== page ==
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On Losing Your Marbles

Translational Ecololgy
by Bill Schlesinger
Tue Nov 13th, 2018

In the past, I’ve written on how air pollution affects human health, focusing on how breathing fine particles—PM2.5 or particles less than 2.5 microns in diameter—can increase the risk of heart attack and stroke, as well as respiratory diseases such as asthma and emphysema. (See: https://blogs.nicholas.duke.edu/citizenscientist/an-experiment-with-clean-air/). Small particles cause an inflammation of lung tissues which has ancillary impacts on the interior of arteries throughout our body. Globally, more than 3 million premature deaths occur each year as a result of this air pollution. Unfortunately, newly proposed policies suggest that those responsible for air quality in the United States don’t understand the science, or don’t care to.

Several new studies suggest that air pollutants in general—gases as well as particles—may be responsible for widespread cognitive decline in the human population, particularly in males. The most recent study from China, published in the Proceedings of the National Academy of Sciences, found that the performance of students on standardized tests was lower in cities with polluted air. This study reports similar, but more significant, correlations between cognitive dysfunction and air pollution than found in an early study in Great Britain. In short, air pollution does more than irritate and inflame tissues; it can also cause neurological deterioration. Several studies also link Parkinson’s disease to fine particles in the atmosphere, although this correlation must certainly receive further study.

The medical costs of dementia are rising rapidly, yet few link the increased risk of dementia as a cost of dirty air. Rolling back the air pollution regulations of the Clean Power Plan will yield greater levels of air pollution, a greater risk for dementia-related illness, and greater future medical costs. We should not try to prop up the coal industry any more than we might have tried to prop up the business of mining lead for use in gasoline, paints, and water pipes after we discovered the neurological effects of lead in the human body. Lead poisoning and air pollution lead to a decline in mental function of the general populace.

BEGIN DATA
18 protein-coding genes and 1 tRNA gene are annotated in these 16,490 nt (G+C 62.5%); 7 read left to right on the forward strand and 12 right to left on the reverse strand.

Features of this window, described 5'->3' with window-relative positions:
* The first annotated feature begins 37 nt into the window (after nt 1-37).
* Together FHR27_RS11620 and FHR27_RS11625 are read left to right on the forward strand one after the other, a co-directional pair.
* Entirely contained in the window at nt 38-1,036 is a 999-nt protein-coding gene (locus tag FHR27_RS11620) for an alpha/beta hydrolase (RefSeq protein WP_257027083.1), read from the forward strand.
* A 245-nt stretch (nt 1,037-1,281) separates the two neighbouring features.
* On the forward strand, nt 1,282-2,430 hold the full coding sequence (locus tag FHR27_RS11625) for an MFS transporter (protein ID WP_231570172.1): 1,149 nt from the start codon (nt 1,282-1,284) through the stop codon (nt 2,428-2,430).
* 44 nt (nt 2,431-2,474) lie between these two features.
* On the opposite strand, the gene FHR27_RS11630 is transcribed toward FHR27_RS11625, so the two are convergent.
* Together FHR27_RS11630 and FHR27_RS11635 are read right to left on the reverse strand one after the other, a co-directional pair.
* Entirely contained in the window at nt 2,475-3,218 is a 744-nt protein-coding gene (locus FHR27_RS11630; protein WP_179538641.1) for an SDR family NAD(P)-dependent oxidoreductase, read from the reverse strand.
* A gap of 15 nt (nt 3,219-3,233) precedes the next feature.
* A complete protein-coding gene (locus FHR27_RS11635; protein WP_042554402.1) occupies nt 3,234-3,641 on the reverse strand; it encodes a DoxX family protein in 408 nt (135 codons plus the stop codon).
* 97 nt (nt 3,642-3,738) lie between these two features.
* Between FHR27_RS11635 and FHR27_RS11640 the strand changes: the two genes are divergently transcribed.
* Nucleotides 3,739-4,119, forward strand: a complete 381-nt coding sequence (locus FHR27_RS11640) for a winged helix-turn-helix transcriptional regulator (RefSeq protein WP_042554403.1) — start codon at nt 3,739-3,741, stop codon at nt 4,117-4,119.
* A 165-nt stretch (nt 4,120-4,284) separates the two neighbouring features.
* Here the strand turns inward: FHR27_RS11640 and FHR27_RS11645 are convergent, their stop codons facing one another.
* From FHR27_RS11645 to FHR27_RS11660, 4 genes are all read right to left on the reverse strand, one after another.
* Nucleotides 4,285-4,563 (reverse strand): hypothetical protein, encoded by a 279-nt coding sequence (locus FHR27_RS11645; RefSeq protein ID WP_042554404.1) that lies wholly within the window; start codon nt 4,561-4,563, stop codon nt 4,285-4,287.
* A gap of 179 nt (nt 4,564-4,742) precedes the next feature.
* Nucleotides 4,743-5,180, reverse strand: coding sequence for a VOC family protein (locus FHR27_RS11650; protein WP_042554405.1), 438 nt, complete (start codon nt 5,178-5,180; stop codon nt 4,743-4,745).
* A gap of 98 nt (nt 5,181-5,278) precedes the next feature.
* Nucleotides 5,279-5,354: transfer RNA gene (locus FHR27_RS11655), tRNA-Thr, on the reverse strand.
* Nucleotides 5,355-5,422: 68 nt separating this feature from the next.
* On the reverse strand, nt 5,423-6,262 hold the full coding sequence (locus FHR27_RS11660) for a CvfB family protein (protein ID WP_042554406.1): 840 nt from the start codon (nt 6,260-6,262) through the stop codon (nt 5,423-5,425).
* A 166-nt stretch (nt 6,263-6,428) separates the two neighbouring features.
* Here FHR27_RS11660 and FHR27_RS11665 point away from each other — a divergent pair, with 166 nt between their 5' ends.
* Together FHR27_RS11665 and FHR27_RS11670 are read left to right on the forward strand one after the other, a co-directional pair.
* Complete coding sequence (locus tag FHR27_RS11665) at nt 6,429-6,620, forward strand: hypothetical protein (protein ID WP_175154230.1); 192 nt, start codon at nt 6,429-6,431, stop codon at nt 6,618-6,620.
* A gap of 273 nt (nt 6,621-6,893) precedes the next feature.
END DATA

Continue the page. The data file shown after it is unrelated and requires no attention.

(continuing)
With lead, we learned an important lesson in Flint, Michigan. We are about to do the same with the large swath of our citizens who will breathe polluted air under Trump’s Affordable Clean Energy (ACE) rule.

References:

Burnett, R. and 53 others. 2018. Global estimates of mortality associated with long-term exposure to outdoor fine particulate matter. Proceedings of the National Academy of Sciences 115: 9592-9597.

Cullen, B and 8 others. 2018. Cross-sectional and longitudinal analyses of outdoor air pollution exposure and cognitive function in UK Biobank. Scientific Reports 8: doi: 10.1038/s41598-018-30568-6

Palacios, N. 2017. Air pollution and Parkinson’s disease—evidence and future directions. Reviews on Environmental Health 32: 303-313.

Palacios, N, and 6 others. 2017. Air Pollution and Risk of Parkinson’s Disease in a Large Prospective Study of men. Environmental Health Perspectives 125: doi: 10.1289/EHP259

Shi, L.H., A. Zanobetti and 5 others. 2016. Low-concentration PM2.5 and mortality: estimating acute and chronic effects in a population based study. Environmental Health Perspectives 124: 46-52.

Zhang, X., X. Chen, and X. Zhang. 2018. The impact of exposure to air pollution on cognitive performance. Proceedings of the National Academy of Sciences U.S. 115: 9193-9197